In response to this motion, CIA submitted a second declaration that still doesn’t explain how the photos first got classified (though it does provide additional evidence that it happened retroactively).
At the time of Mr. Bennett’s declaration, these records were marked “TOP SECRET” and were otherwise maintained in a manner that satisfied the procedural requirements of the Executive Order under the circumstances.1 Since then the CIA has, out of an abundance of caution, taken additional steps to ensure that each of these records contains all of the markings required by the Executive Order and its implementing directives, including information that reveals the identity of the person who applied derivative classification markings, citations to the relevant classification guidance and reasons for classification, and the applicable declassification instructions.
As for Plaintiff’s inquiry concerning the identity of the original classification authority (OCA), after the CIA received these records, they were derivatively classified in accordance with the guidance provided by the CIA’s designated “senior agency official,” as authorized by Part 2 of the Executive Order. The CIA official who provides this classification guidance — and is therefore the OCA for these records — is the CIA’s Director of Information Management Services, who is the authorized OCA who has been designated to direct and administer the CIA’s program under which information is classified, safeguarded, and declassified. When Mr. Bennett, who is himself an OCA acting under the direction of the CIA Director, later reviewed each of these records for the purpose of this litigation, he reaffirmed that these prior classification determinations were correct and that the records continued to meet the criteria of the Order.
1 Contrary to Plaintiff’s suggestion, after their creation these extraordinarily sensitive images were always considered to be classified by the CIA and were consistently maintained in a manner appropriate for their classification level. [my emphasis]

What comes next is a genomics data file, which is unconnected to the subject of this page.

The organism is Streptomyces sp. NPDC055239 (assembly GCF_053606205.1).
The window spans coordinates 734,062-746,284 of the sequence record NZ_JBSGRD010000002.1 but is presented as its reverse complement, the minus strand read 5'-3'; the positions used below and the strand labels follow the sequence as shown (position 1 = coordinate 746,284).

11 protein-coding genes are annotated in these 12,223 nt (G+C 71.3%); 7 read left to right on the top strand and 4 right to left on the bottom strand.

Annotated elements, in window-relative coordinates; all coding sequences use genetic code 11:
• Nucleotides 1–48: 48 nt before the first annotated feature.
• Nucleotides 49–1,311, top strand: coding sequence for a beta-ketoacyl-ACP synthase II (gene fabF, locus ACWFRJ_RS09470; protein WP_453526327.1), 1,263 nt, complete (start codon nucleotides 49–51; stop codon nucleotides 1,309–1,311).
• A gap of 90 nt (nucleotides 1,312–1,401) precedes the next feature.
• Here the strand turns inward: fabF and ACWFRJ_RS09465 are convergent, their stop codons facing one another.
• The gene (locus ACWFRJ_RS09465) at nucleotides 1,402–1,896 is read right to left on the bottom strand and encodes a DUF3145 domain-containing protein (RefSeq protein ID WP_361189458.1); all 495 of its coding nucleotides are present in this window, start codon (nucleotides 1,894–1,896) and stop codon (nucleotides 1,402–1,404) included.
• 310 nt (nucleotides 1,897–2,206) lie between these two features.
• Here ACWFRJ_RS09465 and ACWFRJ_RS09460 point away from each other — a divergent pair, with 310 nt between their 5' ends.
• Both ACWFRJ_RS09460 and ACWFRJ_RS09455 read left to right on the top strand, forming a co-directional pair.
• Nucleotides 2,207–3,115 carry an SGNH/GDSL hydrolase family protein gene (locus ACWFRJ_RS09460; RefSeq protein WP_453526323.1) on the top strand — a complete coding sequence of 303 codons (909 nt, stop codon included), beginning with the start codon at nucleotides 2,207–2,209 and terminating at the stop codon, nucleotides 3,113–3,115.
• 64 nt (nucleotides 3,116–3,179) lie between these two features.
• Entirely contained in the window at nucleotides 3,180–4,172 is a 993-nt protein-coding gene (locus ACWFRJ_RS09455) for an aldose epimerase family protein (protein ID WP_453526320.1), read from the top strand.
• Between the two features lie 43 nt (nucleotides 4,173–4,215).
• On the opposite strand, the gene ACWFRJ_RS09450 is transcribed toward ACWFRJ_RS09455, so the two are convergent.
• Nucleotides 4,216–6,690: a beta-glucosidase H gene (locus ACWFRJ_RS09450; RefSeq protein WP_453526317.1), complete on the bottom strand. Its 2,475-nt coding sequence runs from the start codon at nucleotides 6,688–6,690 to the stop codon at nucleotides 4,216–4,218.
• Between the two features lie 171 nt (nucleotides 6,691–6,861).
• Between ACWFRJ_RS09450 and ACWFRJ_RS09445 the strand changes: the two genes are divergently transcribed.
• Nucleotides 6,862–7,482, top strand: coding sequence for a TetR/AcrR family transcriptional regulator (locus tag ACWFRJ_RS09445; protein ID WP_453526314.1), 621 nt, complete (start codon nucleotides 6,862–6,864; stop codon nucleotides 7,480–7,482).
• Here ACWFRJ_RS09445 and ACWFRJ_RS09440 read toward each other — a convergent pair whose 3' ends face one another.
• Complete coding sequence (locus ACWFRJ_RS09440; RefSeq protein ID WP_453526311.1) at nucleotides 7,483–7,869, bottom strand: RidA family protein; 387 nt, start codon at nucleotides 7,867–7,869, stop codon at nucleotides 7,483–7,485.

After JW noted that if the photos were classified after their FOIA, they would have had to have been classified on a photo by photo basis by the Director of CIA, Deputy Director, or a Senior Agency Official in charge of classifications, the CIA responded by saying that, after the CIA got the photos (which by all appearances happened after the FOIA), they were derivatively classified in accordance with the SAO’s guidance.
CIA doesn’t say whether that official reviewed the photos individually or not. Nor does it explain who wrote “TOP SECRET” on them, without adding all the other required classification markers.
And note how the CIA claims these photos “were always considered to be classified” by them — but not necessarily by SOCOM, which originally had the photos. But they don’t even claim they were always considered to be Top Secret.
Now, it’s likely that the actual documents pertaining to the OBL raid (if SOCOM had any) were treated somewhat more regularly. At the very least, it’s less likely the SEALs who participated in the raid would have trophy documents!
But as far as the photos are concerned, it appears that the shell game included not just the purging of the documents from SOCOM’s servers and transferring them to CIA, but also in retroactive classification — which may or may not have complied with regulations — after they got to CIA.